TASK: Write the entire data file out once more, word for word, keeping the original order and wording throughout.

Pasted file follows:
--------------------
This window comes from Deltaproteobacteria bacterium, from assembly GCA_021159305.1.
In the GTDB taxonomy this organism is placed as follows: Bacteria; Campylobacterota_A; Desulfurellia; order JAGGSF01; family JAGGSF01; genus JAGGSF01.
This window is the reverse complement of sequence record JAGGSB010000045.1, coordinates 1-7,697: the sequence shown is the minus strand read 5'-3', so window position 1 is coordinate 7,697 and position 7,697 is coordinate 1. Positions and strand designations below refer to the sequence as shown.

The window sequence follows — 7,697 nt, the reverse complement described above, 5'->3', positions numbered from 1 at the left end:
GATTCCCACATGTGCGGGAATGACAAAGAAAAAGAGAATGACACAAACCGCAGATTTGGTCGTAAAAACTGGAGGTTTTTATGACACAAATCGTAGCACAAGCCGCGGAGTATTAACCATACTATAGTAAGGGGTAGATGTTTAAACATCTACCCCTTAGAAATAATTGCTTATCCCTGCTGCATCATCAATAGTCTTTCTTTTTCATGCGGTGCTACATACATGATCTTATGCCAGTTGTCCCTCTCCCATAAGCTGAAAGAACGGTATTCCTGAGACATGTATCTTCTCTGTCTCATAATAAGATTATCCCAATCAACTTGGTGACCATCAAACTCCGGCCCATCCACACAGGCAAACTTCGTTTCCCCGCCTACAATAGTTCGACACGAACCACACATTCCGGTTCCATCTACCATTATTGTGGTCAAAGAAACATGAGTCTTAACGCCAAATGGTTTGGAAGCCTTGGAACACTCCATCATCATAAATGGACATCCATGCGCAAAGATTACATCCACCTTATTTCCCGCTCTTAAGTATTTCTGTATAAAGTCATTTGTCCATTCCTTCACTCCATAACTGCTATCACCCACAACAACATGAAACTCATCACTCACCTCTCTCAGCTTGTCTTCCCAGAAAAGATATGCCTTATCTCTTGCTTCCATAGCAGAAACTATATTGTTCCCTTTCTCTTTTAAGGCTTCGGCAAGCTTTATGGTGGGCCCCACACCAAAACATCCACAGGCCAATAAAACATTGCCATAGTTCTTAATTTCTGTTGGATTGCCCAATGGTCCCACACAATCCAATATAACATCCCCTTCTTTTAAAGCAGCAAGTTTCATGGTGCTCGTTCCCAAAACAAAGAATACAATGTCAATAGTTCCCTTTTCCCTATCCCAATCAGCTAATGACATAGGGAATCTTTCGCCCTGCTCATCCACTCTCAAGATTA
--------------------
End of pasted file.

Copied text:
This window comes from Deltaproteobacteria bacterium, from assembly GCA_021159305.1.
In the GTDB taxonomy this organism is placed as follows: Bacteria; Campylobacterota_A; Desulfurellia; order JAGGSF01; family JAGGSF01; genus JAGGSF01.
This window is the reverse complement of sequence record JAGGSB010000045.1, coordinates 1-7,697: the sequence shown is the minus strand read 5'-3', so window position 1 is coordinate 7,697 and position 7,697 is coordinate 1. Positions and strand designations below refer to the sequence as shown.

The window sequence follows — 7,697 nt, the reverse complement described above, 5'->3', positions numbered from 1 at the left end:
GATTCCCACATGTGCGGGAATGACAAAGAAAAAGAGAATGACACAAACCGCAGATTTGGTCGTAAAAACTGGAGGTTTTTATGACACAAATCGTAGCACAAGCCGCGGAGTATTAACCATACTATAGTAAGGGGTAGATGTTTAAACATCTACCCCTTAGAAATAATTGCTTATCCCTGCTGCATCATCAATAGTCTTTCTTTTTCATGCGGTGCTACATACATGATCTTATGCCAGTTGTCCCTCTCCCATAAGCTGAAAGAACGGTATTCCTGAGACATGTATCTTCTCTGTCTCATAATAAGATTATCCCAATCAACTTGGTGACCATCAAACTCCGGCCCATCCACACAGGCAAACTTCGTTTCCCCGCCTACAATAGTTCGACACGAACCACACATTCCGGTTCCATCTACCATTATTGTGGTCAAAGAAACATGAGTCTTAACGCCAAATGGTTTGGAAGCCTTGGAACACTCCATCATCATAAATGGACATCCATGCGCAAAGATTACATCCACCTTATTTCCCGCTCTTAAGTATTTCTGTATAAAGTCATTTGTCCATTCCTTCACTCCATAACTGCTATCACCCACAACAACATGAAACTCATCACTCACCTCTCTCAGCTTGTCTTCCCAGAAAAGATATGCCTTATCTCTTGCTTCCATAGCAGAAACTATATTGTTCCCTTTCTCTTTTAAGGCTTCGGCAAGCTTTATGGTGGGCCCCACACCAAAACATCCACAGGCCAATAAAACATTGCCATAGTTCTTAATTTCTGTTGGATTGCCCAATGGTCCCACACAATCCAATATAACATCCCCTTCTTTTAAAGCAGCAAGTTTCATGGTGCTCGTTCCCAAAACAAAGAATACAATGTCAATAGTTCCCTTTTCCCTATCCCAATCAGCTAATGACATAGGGAATCTTTCGCCCTGCTCATCCACTCTCAAGATTA